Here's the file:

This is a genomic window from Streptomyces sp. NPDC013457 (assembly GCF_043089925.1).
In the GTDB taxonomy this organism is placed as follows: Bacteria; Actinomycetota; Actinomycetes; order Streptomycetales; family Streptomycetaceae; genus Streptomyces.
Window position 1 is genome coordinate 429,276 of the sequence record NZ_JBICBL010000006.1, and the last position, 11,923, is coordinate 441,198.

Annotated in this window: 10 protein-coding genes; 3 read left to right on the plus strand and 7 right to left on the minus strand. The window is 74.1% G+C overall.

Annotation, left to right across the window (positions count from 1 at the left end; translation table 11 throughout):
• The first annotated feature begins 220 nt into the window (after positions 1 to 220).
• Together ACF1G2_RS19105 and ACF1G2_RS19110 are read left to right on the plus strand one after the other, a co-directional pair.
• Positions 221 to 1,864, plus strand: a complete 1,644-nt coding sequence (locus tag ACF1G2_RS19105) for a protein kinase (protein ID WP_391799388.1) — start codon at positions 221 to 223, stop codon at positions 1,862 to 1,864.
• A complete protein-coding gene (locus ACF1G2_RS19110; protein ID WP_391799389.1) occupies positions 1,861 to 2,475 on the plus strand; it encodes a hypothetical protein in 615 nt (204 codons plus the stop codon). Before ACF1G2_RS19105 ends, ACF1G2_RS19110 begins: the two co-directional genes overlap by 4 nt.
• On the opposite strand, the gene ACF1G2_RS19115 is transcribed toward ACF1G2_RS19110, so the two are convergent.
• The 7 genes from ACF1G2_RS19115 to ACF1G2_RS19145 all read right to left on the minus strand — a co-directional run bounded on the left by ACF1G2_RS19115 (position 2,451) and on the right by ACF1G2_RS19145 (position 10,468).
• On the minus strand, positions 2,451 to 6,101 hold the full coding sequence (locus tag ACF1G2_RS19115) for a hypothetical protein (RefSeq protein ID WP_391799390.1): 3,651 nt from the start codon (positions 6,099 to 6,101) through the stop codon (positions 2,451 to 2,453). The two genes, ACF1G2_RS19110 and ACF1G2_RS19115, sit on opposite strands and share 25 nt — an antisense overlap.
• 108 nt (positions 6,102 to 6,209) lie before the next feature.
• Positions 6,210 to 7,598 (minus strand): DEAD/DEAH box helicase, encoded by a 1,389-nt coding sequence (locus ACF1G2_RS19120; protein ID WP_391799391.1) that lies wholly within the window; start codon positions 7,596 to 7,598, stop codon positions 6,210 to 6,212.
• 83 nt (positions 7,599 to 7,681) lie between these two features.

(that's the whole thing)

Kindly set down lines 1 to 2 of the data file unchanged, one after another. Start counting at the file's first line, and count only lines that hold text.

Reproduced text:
This is a genomic window from Streptomyces sp. NPDC013457 (assembly GCF_043089925.1).
In the GTDB taxonomy this organism is placed as follows: Bacteria; Actinomycetota; Actinomycetes; order Streptomycetales; family Streptomycetaceae; genus Streptomyces.